Dirt is Relative

I don’t know how many of you have been camping or backpacking for any length of time, but having just spent our 14th consecutive day in a tent, we have discovered that being dirty (or being clean) is relative. There is even a difference between car camping dirty and backpacking dirty. Pete, John’s brother, has said before that dirt in the woods somehow seems cleaner and we would agree. Every day we are out in the woods we seem to care less and less about the dirt on our hands, feet, faces, and legs. Though I seem to care about it a bit more than John does. One day I watched as he washed a peach and rather than becoming cleaner, the peach was actually getting dirtier with each pass of his dirt covered hands. He didn’t seem to mind. I, on the other hand, although tolerant of the dirt in this setting still find John’s tolerance is higher.
Dirt from head to toe.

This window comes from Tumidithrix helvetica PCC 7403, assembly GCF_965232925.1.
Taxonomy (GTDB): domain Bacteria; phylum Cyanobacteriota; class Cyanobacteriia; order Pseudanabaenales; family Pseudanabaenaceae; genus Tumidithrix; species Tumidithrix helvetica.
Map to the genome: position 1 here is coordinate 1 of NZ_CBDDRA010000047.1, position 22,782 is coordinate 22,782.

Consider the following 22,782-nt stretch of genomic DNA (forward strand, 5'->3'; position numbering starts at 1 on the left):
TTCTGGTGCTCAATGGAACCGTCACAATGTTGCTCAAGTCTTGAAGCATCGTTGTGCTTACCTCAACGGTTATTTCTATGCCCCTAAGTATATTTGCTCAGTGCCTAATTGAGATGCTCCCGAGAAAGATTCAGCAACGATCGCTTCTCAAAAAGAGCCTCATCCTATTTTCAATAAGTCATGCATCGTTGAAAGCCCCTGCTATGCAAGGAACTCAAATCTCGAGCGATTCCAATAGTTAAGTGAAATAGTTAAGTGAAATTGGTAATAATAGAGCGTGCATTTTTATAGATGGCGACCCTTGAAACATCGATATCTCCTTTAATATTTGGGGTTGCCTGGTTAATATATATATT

Dirt from head to toe.

We just came off a four night backpacking trip in Yosemite National Park where we were coated in the dust of the trail. Each day we would wash off in a lake or creek, use the 8 inch cathole as our toilet, and slide the same pair of dirty socks on to keep our toes warm through the evening. Over those days we became accustomed to the dirt that found a home in the dry cracks of our hands, to the smell of our stinky feet, and to the feel of sweat-dried t-shirts. Hopefully some of the relativity will wash off today after a hot shower and a night’s sleep on a real bed.

Our idea of a bath

Our idea of a bath

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